WILMINGTON, Del./NEW YORK (Reuters) - German healthcare group Fresenius (FREG.DE) alleged it uncovered “blatant fraud at the very top level” of U.S. generic drugmaker Akorn Inc (AKRX.O) after Fresenius agreed to acquire the company for $4.75 billion, according to a court filing made public late on Tuesday.
Fresenius abandoned the merger agreement last month, and Akorn has sued in Delaware Court of Chancery to try to hold Fresenius to the deal.
The court scheduled the trial to begin on July 9.
Shares of Akorn slid nearly 15 percent on Wednesday to end at $12.55 per share. The stock price has plummeted from more than $30 in February after Fresenius said it was investigating data integrity at Akorn, and warned it could end their merger agreement.
Fresenius officially abandoned the $34-per-share deal for Akorn in April.
Akorn spokeswoman Jennifer Bowles said the company categorically disagreed with the allegations and intended to enforce the merger agreement.
The drugmaker will ask a Delaware judge at a hearing on Tuesday to fast-track its lawsuit and schedule a trial as soon as next month, according to court documents.
Fresenius wants the trial to be held in January.
Akorn said in its lawsuit last month that Fresenius uncovered data integrity problems that are common in the generic drug industry and is seizing on them to try to back out of a deal it soured on for financial reasons.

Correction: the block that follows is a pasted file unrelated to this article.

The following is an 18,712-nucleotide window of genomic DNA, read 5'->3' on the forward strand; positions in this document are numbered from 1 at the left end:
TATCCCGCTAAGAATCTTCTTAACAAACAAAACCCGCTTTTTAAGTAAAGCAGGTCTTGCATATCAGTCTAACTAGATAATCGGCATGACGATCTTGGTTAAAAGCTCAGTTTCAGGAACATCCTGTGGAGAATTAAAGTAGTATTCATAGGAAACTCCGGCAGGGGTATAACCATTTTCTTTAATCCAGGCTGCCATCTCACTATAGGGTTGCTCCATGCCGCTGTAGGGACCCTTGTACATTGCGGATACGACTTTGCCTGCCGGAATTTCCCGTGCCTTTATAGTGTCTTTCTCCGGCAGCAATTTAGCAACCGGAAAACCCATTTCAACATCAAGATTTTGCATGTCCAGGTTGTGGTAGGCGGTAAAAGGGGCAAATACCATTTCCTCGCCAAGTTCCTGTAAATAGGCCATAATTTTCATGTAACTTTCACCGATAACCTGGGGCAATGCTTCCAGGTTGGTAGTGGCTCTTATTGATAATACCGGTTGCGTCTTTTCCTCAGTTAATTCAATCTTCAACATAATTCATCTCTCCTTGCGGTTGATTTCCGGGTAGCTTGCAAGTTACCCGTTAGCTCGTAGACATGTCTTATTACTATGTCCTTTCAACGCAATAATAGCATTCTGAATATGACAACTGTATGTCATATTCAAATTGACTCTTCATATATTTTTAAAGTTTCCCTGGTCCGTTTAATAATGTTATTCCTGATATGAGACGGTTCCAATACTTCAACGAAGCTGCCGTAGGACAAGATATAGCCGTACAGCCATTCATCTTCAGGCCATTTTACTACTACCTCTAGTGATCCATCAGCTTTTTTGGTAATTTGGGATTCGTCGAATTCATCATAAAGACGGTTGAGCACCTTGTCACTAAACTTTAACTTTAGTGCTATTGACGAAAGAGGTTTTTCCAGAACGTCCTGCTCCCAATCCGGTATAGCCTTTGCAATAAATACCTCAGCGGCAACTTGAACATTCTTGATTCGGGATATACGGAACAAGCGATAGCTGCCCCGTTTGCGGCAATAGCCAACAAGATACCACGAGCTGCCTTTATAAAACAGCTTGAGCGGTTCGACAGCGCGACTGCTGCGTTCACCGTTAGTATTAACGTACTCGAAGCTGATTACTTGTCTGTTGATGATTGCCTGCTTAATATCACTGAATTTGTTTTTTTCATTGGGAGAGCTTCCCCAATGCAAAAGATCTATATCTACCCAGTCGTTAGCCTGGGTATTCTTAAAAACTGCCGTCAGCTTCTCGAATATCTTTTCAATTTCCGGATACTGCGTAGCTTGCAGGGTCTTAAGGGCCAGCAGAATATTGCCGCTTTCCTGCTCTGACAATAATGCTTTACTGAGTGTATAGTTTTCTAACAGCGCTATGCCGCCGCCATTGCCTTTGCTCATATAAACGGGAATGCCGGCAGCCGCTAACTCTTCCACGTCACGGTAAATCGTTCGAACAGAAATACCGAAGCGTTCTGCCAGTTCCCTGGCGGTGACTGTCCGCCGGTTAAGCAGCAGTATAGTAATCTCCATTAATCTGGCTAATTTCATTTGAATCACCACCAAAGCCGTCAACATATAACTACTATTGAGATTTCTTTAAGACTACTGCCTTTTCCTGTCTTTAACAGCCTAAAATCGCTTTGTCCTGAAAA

But Fresenius alleged that an Akorn executive vice president for quality assurance, whose name was redacted from the court filing, knowingly directed the submission of fraudulent testing data to the U.S. Food and Drug Administration.
The fabricated data concerned Akorn’s application to market the antibiotic azithromycin, and Fresenius alleged the fraudulent scheme began in 2012.
Fresenius also alleged that “the same scheme has infected” at least five other Akorn products.
In the court filing, Fresenius said its investigation revealed “blatant fraud at the very top level of Akorn’s executive team, stunning evidence of blatant and pervasive data integrity violations.”
Akorn has said in court documents it investigated the possible submission of falsified data and fired an executive who was involved.
“Critically, azithromycin and the five other drug products in question either have never been marketed or are not currently being marketed and were never forecasted to form a material portion of Akorn’s future earnings,” the company said in one of the documents.
Akorn’s performance has been worse-than-expected since the deal was announced, due to increasing competition and price erosion in the U.S. for generic drugs. It alleges that Fresenius got cold feet because it believes it is now overpaying for the deal.
The company has had other issues as well.
Its largest shareholder, John Kapoor, stepped down as chairman of Akorn in October after he was arrested on charges that he participated in a scheme to bribe doctors at a different company he founded - opioid maker Insys Therapeutics Inc (INSY.O).
Reporting by Tom Hals in Wilmington, Delaware; Editing by Tom Brown